Thursday, October 9, 2008

Financial Side Effects of Election Promises

Canadian Financial DIY gave us a great summary of the Canadian political party platforms. As usual, the NDP have the most entertaining promises. The Green Party are a close second with their promises to raise the GST and legalize marijuana.

Whenever I hear political promises, I tend to think about the side effects that will be caused. Charlie Munger, long-time business partner of Warren Buffett, illustrated the concept of second-order effects nicely in a speech at UCSB (pdf):
"A truck trailer business had a plant in Texas whose workman’s comp costs were 30% of payroll. This means that for every ten people working at the plant, the equivalent of three more were at home getting paid because they were supposedly unable to work. Workman’s comp is important for legitimate health problems, but 30% is ridiculous. When legislators created the workman’s comp rules, did they project costs based on existing sick-day rates, or did they anticipate the secondary effects of soaring numbers of workers taking advantage of an easily-gamed workman’s comp system?"

Credit Card Interest Rate Promise

The NDP promises to limit interest rates on credit cards to 5% over prime. With this policy, many people who currently have credit cards would no longer qualify for them or would only qualify for a drastically reduced spending limit. An interest rate 5% over prime roughly compensates the bank for a 5% chance that you won’t pay back the money you borrow. If the bank judges your odds of default to be above 5%, then you won’t get a credit card.

This may actually be a good thing; I’m no fan of the aggressive tactics used by banks to ensnare the unwary into debt. But, I wonder how many people with below-average credit scores agree with this policy not realizing that they would lose their own credit cards.

Promise to Forgive Doctors’ Student Loans

The NDP promises to forgive doctors’ student loans if they devote the first ten years of their practices to family medicine. I don’t have a strong opinion on whether this is a good idea or not, but I do have a strong opinion about assessing its cost. The wrong way to assess cost would be to use the average student loan size among currently graduating doctors.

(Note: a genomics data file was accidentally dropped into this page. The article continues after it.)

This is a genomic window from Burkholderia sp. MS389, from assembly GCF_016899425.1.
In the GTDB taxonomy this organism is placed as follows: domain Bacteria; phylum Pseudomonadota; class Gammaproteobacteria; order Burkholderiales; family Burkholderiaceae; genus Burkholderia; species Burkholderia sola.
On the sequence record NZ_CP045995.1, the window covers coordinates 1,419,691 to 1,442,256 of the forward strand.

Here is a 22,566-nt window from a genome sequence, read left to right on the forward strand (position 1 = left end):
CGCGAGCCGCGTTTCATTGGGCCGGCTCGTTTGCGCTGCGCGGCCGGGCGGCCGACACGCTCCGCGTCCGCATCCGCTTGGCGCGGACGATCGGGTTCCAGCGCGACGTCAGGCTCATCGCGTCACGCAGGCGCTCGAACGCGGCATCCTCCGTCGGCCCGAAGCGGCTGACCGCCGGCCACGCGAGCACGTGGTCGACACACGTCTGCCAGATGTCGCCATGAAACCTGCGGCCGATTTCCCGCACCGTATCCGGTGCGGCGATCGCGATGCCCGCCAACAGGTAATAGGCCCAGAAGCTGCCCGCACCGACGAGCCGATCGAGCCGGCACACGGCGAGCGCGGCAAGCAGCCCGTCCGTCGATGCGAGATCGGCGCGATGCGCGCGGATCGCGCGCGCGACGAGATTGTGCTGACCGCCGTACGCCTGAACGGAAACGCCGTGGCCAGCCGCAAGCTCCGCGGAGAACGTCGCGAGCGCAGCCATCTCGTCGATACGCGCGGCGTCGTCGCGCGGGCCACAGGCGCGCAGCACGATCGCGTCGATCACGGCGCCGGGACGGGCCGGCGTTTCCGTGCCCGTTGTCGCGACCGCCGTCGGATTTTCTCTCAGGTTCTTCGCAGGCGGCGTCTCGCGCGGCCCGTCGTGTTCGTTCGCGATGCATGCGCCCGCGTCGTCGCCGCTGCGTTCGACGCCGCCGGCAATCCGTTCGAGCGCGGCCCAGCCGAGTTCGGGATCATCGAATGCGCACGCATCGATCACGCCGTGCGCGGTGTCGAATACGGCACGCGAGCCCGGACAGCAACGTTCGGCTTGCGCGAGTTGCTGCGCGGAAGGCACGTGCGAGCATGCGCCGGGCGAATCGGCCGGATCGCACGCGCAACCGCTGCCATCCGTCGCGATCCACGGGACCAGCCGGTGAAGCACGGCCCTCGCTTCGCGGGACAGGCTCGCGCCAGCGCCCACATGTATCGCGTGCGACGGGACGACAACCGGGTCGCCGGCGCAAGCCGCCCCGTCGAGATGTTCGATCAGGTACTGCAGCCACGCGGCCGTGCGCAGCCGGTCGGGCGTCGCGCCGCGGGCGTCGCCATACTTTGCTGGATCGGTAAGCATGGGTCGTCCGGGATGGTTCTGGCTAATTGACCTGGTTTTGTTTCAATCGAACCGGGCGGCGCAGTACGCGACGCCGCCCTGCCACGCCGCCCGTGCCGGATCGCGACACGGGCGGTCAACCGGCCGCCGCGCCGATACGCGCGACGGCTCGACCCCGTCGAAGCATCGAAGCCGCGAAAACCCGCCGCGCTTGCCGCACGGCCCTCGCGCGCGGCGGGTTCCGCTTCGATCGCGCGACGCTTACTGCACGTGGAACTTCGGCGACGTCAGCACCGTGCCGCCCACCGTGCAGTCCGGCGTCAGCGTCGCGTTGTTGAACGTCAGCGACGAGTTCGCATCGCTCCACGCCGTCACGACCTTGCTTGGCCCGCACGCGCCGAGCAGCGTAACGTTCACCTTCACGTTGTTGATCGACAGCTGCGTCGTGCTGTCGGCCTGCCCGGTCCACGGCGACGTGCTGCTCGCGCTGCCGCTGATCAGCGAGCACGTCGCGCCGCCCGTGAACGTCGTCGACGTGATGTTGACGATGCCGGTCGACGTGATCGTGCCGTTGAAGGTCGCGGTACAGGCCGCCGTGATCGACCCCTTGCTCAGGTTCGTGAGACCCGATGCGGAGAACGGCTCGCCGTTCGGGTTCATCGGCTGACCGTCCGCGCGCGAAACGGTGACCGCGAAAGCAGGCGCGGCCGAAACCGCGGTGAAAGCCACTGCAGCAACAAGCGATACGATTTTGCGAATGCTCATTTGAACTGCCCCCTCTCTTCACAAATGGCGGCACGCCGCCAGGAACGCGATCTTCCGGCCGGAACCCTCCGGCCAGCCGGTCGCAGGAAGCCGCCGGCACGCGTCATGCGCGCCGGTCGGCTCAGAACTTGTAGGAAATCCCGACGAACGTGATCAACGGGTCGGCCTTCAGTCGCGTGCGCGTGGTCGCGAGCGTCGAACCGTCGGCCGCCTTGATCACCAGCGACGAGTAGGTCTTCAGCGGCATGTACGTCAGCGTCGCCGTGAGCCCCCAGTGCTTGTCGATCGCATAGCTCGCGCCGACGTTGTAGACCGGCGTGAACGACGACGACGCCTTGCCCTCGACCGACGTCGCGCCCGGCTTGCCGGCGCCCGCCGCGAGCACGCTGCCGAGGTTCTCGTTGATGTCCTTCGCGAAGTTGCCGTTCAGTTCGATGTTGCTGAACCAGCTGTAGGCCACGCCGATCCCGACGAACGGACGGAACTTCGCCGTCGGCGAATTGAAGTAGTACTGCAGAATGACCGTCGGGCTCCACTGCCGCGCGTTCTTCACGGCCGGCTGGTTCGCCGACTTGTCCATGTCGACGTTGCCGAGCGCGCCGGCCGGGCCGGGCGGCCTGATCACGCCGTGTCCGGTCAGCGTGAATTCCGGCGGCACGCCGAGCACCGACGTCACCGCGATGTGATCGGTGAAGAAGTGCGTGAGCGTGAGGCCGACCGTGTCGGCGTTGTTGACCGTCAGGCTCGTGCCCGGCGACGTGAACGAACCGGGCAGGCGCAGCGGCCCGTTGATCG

Many doctors in training who would otherwise have paid their way without taking student loans would seek student loans under such a policy. People prefer free money to a loan. Without any change in the rules governing qualifying for loans, the average student loan size would increase.

Part of the reason why each party’s estimates of the costs of their promises tends to be too low is that they ignore secondary effects.


  1. Hi Michael, Thanks for the link. Excellent post. I know someone currently in medical school who has described how many students have large loans that banks are only too keen to provide. I could easily see much larger loans amongst those doctors-to-be. Of course, then the government would want to clamp down on abuse, start making all sorts of special rules, limitations and exemptions and presto, a whole bureaucracy would arise - one wonders if that cost is included in estimates too. And accountants would get more work too, figuring out how to extract the maximum.

    The part about the workers' comp reminds me a gy I met on the golf course recently - early fifties. When I asked whether he was retired he said no, he'd had to quit work for health reasons ... 17 years ago. He's a low handicap golfer as he golfs every day!! Cool, huh?

  2. Hi CanadianInvestor: I've been semi-retired myself for about 7 years partly for health reasons. Not that my health was bad, but I wanted it to stay good. I've had the time and energy to work out, take care of minor injuries properly, and play sports. Of course, I've had to fund this myself rather than collect workman's comp.